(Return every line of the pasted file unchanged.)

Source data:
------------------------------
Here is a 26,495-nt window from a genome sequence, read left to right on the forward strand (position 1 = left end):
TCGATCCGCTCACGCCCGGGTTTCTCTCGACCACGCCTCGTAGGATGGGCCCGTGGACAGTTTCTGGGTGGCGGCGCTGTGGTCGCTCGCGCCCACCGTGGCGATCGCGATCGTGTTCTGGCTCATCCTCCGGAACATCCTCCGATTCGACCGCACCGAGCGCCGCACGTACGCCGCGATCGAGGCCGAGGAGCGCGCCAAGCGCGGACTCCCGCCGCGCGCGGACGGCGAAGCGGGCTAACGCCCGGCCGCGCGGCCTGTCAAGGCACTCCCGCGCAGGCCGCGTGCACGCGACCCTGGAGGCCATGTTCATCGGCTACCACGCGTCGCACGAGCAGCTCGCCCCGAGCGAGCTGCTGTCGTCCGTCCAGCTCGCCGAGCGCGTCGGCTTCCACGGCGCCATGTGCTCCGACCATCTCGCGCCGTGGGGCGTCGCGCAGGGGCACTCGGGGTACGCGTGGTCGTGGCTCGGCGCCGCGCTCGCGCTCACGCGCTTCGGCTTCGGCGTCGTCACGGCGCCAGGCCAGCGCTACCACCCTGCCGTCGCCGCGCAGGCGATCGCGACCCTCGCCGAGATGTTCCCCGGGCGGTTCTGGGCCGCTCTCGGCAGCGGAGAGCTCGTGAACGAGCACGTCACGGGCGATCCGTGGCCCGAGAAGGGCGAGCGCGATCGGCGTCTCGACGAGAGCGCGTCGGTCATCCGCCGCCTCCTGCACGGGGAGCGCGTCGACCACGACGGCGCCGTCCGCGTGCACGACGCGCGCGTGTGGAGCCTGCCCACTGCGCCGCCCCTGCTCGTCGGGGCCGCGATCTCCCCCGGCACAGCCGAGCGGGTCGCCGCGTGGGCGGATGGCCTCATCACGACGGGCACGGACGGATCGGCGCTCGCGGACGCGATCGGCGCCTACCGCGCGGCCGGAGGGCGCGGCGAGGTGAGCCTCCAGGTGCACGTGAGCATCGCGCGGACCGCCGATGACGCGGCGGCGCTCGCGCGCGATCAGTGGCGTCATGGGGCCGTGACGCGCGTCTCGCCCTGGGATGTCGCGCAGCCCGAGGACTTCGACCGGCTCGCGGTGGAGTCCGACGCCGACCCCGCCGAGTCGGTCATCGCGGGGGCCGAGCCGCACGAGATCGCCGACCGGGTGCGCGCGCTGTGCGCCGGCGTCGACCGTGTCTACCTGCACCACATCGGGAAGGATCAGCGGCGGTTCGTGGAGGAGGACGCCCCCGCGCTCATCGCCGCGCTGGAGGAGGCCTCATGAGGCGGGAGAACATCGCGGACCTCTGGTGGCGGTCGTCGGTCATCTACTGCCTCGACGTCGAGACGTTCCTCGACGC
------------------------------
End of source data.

Here is a 26,495-nt window from a genome sequence, read left to right on the forward strand (position 1 = left end):
TCGATCCGCTCACGCCCGGGTTTCTCTCGACCACGCCTCGTAGGATGGGCCCGTGGACAGTTTCTGGGTGGCGGCGCTGTGGTCGCTCGCGCCCACCGTGGCGATCGCGATCGTGTTCTGGCTCATCCTCCGGAACATCCTCCGATTCGACCGCACCGAGCGCCGCACGTACGCCGCGATCGAGGCCGAGGAGCGCGCCAAGCGCGGACTCCCGCCGCGCGCGGACGGCGAAGCGGGCTAACGCCCGGCCGCGCGGCCTGTCAAGGCACTCCCGCGCAGGCCGCGTGCACGCGACCCTGGAGGCCATGTTCATCGGCTACCACGCGTCGCACGAGCAGCTCGCCCCGAGCGAGCTGCTGTCGTCCGTCCAGCTCGCCGAGCGCGTCGGCTTCCACGGCGCCATGTGCTCCGACCATCTCGCGCCGTGGGGCGTCGCGCAGGGGCACTCGGGGTACGCGTGGTCGTGGCTCGGCGCCGCGCTCGCGCTCACGCGCTTCGGCTTCGGCGTCGTCACGGCGCCAGGCCAGCGCTACCACCCTGCCGTCGCCGCGCAGGCGATCGCGACCCTCGCCGAGATGTTCCCCGGGCGGTTCTGGGCCGCTCTCGGCAGCGGAGAGCTCGTGAACGAGCACGTCACGGGCGATCCGTGGCCCGAGAAGGGCGAGCGCGATCGGCGTCTCGACGAGAGCGCGTCGGTCATCCGCCGCCTCCTGCACGGGGAGCGCGTCGACCACGACGGCGCCGTCCGCGTGCACGACGCGCGCGTGTGGAGCCTGCCCACTGCGCCGCCCCTGCTCGTCGGGGCCGCGATCTCCCCCGGCACAGCCGAGCGGGTCGCCGCGTGGGCGGATGGCCTCATCACGACGGGCACGGACGGATCGGCGCTCGCGGACGCGATCGGCGCCTACCGCGCGGCCGGAGGGCGCGGCGAGGTGAGCCTCCAGGTGCACGTGAGCATCGCGCGGACCGCCGATGACGCGGCGGCGCTCGCGCGCGATCAGTGGCGTCATGGGGCCGTGACGCGCGTCTCGCCCTGGGATGTCGCGCAGCCCGAGGACTTCGACCGGCTCGCGGTGGAGTCCGACGCCGACCCCGCCGAGTCGGTCATCGCGGGGGCCGAGCCGCACGAGATCGCCGACCGGGTGCGCGCGCTGTGCGCCGGCGTCGACCGTGTCTACCTGCACCACATCGGGAAGGATCAGCGGCGGTTCGTGGAGGAGGACGCCCCCGCGCTCATCGCCGCGCTGGAGGAGGCCTCATGAGGCGGGAGAACATCGCGGACCTCTGGTGGCGGTCGTCGGTCATCTACTGCCTCGACGTCGAGACGTTCCTCGACGC